thuja, giving interest each spring. However, the host tree
needs to be of an open habit and at least 7.6-9 m
(25-30 ft) in height. Smaller, more densely foliaged
conifers would become overwhelmed and their foliage
spoiled by the density of the clematis’s growth.

Two of the less vigorous cultivars of C. montana are
C. m. ‘Tetrarose’ and C. m. ‘Freda’. The former has
most attractive bronze-green leaves with serrated edges
and its saucer-shaped deep mauve pink flowers are the
largest of the C. montana group. It blends perfectly with
golden-foliaged conifers. C. montana ‘Freda’ has the
deepest colored mauve/pink flowers of all the group. It
is ideal for growing into small conifers of only 4.5-6 m (15-20 ft) in height, and again will blend beautifully
with the golden-foliaged forms.

Deciduous trees such as elm,
beech and oak have such
attractive skeletons in winter that they should not be
used as a host for clematis. However, many of the fir
trees, for example Douglas fir and Scottish pine, often
have very bare trunks, especially when old, and this is
not such a pleasing sight. The C. montana group can be
used to disguise this, but other interesting clematis,
such as C. tangutica and its forms and C. tibetana ssp, will give added interest, flower
form, color and, of course, their delightful fluffy seed-heads which will stay on the plant right into the winter.

Small trees and large shrubs

C. viticella group offer a good
range of colors and look delightful flowering in moderate to small trees, such as cherry, Sorbus,

lilac and hawthorn. The delicate
pink/mauve-veined flowers of C. v. ‘Minuet’ look
absolutely charming as they tumble down from a lilac
tree. C. v. ‘Alba Luxurians’ growing into a sorbus with
grey foliage makes a delightful picture in mid-late summer, while the pink-flowered C. v. ‘Södertälje’ raised by
Magnus Johnson in Sweden is particularly stunning grown into young pine trees.

Holly trees (Ilex) also make great hosts for clematis.
The almond-scented starry white flowers of C. flammula are a great sight in late summer growing through
I. aquifolium. Its close cousin, C. x triternata ‘Rubromarginata’, also with tiny scented flowers which
have reddish pink margins to the tepals, can be planted to grow
through silver- or golden-variegated hollies.

Magnolias are marvelous small trees and their open
framework of branches offer ideal sites for some of the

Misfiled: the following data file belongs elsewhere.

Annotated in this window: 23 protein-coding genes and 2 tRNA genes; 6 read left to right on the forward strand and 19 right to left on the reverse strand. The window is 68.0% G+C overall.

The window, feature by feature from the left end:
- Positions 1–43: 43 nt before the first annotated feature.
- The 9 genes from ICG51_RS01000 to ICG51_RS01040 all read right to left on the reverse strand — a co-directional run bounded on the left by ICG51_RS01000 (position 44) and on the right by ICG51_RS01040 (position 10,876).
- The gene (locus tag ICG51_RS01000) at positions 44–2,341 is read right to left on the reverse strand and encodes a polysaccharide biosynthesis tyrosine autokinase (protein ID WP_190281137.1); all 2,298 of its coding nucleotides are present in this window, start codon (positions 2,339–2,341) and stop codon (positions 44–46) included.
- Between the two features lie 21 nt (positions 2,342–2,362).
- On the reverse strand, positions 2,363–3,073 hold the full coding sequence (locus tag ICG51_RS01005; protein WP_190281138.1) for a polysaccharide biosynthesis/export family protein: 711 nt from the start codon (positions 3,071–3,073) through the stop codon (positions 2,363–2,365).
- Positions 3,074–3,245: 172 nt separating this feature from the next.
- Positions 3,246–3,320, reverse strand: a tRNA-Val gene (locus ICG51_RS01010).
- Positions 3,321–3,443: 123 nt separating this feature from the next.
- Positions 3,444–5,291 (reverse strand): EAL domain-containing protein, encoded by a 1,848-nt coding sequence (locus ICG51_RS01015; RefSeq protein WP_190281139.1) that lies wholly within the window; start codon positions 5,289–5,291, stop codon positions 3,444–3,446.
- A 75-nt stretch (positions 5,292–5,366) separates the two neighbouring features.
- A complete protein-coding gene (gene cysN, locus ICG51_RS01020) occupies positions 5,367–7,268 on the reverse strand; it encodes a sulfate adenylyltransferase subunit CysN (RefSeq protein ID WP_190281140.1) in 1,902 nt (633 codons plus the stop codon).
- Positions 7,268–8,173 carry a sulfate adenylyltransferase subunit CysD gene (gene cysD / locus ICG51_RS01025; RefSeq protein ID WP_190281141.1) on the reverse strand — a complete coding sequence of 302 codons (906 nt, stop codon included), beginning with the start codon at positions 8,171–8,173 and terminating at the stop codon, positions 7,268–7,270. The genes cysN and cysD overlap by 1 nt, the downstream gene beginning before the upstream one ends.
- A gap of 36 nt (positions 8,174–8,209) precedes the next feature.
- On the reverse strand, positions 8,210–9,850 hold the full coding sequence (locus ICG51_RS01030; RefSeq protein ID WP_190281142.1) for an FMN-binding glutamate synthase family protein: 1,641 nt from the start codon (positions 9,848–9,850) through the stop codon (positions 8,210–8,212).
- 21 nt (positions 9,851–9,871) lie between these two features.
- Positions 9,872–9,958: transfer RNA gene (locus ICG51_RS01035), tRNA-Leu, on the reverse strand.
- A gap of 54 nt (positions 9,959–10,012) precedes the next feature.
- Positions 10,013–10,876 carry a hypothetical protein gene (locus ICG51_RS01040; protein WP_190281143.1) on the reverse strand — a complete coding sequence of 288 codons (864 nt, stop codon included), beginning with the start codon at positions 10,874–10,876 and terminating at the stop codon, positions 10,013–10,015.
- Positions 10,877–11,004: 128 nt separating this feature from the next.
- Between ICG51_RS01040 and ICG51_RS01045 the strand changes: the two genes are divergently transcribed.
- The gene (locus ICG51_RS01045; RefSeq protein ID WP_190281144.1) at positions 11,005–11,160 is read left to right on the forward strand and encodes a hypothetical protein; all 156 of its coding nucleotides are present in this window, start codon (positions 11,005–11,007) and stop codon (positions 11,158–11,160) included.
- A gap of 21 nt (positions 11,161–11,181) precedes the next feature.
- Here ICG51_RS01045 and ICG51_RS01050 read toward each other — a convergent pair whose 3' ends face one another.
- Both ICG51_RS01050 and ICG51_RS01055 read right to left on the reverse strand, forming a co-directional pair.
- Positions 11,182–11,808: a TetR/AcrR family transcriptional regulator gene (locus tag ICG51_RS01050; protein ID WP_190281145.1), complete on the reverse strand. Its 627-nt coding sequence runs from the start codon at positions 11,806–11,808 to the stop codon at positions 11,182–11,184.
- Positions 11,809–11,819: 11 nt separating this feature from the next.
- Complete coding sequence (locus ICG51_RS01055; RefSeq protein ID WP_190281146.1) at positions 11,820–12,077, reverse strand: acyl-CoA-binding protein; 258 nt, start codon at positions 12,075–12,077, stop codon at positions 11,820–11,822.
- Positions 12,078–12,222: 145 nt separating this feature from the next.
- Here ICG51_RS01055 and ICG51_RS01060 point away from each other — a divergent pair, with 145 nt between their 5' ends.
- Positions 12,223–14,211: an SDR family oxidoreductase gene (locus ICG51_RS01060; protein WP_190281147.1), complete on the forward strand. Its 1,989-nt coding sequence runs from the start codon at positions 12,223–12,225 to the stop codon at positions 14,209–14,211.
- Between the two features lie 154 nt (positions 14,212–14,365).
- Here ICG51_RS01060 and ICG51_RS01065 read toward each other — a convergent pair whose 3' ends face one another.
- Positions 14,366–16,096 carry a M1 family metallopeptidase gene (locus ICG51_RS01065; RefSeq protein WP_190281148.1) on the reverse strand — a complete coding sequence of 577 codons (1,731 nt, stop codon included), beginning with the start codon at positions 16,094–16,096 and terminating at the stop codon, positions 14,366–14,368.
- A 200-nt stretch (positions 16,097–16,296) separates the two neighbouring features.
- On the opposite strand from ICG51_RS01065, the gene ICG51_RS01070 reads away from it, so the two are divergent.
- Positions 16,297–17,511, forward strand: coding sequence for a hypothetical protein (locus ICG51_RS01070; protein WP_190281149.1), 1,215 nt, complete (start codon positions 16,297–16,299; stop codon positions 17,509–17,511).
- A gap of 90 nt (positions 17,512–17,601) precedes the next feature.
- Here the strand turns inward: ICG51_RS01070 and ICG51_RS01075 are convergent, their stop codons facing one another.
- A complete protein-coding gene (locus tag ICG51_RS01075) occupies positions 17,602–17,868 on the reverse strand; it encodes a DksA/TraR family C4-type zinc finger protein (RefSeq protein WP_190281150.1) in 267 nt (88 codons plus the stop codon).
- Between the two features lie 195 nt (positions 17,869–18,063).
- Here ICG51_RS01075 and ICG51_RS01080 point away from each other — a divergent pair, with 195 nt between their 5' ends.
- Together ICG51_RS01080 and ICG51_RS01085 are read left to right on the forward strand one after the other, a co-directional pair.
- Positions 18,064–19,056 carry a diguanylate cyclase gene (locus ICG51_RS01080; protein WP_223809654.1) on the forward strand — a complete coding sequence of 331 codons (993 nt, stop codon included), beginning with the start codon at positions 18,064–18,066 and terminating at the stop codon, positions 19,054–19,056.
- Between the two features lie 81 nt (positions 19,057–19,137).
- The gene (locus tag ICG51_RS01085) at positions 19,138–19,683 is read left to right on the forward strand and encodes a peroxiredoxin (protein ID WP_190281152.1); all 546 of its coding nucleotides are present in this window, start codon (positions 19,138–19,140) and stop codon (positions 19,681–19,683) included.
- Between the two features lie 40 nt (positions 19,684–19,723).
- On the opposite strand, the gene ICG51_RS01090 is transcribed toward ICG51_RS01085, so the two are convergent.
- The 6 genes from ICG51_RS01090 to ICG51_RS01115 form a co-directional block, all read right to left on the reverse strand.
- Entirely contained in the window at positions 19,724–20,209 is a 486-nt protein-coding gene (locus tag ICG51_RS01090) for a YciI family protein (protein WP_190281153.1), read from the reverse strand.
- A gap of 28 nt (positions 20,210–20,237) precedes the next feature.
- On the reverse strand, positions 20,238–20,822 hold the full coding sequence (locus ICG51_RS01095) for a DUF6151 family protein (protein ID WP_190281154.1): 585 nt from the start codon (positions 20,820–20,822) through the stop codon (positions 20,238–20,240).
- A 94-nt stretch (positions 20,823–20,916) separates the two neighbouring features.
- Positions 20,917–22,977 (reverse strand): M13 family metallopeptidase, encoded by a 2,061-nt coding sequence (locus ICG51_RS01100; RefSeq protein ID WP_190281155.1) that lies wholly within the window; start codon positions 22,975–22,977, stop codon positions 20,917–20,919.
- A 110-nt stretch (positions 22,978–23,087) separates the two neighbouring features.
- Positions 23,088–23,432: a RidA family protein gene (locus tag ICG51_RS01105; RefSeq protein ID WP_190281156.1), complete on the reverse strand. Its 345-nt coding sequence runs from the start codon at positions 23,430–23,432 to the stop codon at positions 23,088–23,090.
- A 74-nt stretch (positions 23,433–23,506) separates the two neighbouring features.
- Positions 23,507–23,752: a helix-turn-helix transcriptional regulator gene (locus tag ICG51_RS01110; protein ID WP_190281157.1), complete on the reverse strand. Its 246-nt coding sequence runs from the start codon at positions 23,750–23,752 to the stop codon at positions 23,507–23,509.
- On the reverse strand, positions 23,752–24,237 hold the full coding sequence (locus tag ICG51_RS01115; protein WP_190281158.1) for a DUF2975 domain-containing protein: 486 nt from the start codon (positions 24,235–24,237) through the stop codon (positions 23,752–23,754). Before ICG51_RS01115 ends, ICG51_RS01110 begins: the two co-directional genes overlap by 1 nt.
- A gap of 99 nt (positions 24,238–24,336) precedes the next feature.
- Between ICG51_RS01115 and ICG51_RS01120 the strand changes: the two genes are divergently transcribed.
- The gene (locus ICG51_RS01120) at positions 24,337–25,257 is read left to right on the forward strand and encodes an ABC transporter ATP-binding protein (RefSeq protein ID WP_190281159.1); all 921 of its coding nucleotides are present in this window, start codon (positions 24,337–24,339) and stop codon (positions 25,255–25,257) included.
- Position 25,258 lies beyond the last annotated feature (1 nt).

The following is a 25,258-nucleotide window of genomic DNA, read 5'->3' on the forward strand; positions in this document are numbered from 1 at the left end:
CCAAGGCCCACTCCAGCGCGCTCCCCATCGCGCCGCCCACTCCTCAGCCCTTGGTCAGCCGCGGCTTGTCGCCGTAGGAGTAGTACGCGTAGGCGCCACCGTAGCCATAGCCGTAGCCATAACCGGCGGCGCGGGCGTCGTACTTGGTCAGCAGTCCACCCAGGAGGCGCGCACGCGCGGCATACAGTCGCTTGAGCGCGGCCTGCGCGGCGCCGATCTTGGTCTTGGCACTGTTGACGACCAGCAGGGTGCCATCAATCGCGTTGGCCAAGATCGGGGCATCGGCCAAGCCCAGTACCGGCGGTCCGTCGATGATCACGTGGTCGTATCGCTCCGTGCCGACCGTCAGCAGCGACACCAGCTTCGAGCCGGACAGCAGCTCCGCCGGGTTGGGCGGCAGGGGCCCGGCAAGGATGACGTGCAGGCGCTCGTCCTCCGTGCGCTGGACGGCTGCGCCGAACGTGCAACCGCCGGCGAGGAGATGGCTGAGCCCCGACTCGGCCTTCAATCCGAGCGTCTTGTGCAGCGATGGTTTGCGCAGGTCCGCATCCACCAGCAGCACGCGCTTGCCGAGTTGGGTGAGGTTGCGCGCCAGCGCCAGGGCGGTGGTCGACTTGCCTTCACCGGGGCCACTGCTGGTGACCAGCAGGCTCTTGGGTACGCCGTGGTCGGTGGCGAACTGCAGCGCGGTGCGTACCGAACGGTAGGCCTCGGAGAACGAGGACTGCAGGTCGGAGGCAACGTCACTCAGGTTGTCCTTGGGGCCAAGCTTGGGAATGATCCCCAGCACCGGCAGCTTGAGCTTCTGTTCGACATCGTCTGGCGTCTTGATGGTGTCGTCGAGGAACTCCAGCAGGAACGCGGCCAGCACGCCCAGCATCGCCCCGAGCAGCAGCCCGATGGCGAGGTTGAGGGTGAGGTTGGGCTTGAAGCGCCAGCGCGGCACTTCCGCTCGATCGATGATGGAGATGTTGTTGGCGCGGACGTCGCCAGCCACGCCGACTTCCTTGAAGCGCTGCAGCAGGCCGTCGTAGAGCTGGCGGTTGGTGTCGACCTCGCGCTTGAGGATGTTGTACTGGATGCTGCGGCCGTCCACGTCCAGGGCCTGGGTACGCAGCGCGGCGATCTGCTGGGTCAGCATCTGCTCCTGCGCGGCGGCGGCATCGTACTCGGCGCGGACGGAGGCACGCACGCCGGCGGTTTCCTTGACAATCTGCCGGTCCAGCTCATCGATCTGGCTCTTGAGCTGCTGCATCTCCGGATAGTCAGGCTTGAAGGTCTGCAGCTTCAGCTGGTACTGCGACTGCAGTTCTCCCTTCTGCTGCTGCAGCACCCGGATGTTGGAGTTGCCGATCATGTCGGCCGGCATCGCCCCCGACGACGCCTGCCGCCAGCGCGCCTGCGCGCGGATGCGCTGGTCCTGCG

mid-season large-flowered cultivars, such as C. ‘Marie
Boisselot’, C. ‘Henryi’ (both white), C. ‘General Sikorski’ and C. ‘Will
Goodwin’ (both blues).

Large evergreens such as rhododendrons can be used
most successfully as hosts for clematis. Rhododendrons
generally have a limited flowering period, mostly in the
mid- and late spring, and need to be given added interest
during the summer months and early autumn, so decorate them with the later
flowering clematis to give an extra splash
of summer color. There is a wide choice even from
within this group and it is important to be selective. Old and straggly rhododendrons with bare lower limbs can be
graced with any of the C. viticella group. Some of the
glaucous-foliage rhododendrons will make ideal backgrounds for the white and pink/mauve
C. viticella cultivars but darker-flowered cultivars, such as C. viticella
‘Royal Velours’ and C. viticella ‘Polish Spirit’, would be
lost against the dark evergreen leaves of such a host.

Other small-flowered cultivars or somewhat distinct
species, such as C. aethusifolia with its delicately cut
foliage and charming tiny yellow bell-like flowers, look
most attractive against the large leaves of rhododendrons. C. campaniflora, a close relative of C. viticella with
small bluish-white flowers, and C. flammula would also
be most attractive on such an evergreen, as would the
compact C. tangutica ‘Helios’, which reaches only about
2 m (6 1/2 ft) and bears open lantern-shaped yellow flowers.

The dark foliage of English yew trees
makes a splendid background for a range of white- or
pale-flowered clematis. If the clematis are planted to
grow into the outer branches, which on an old tree may be almost lying on the
ground, a strong stake tied to the branches will give something for the clematis
to anchor itself to, allowing it to get up into the tree. Only the hard-pruning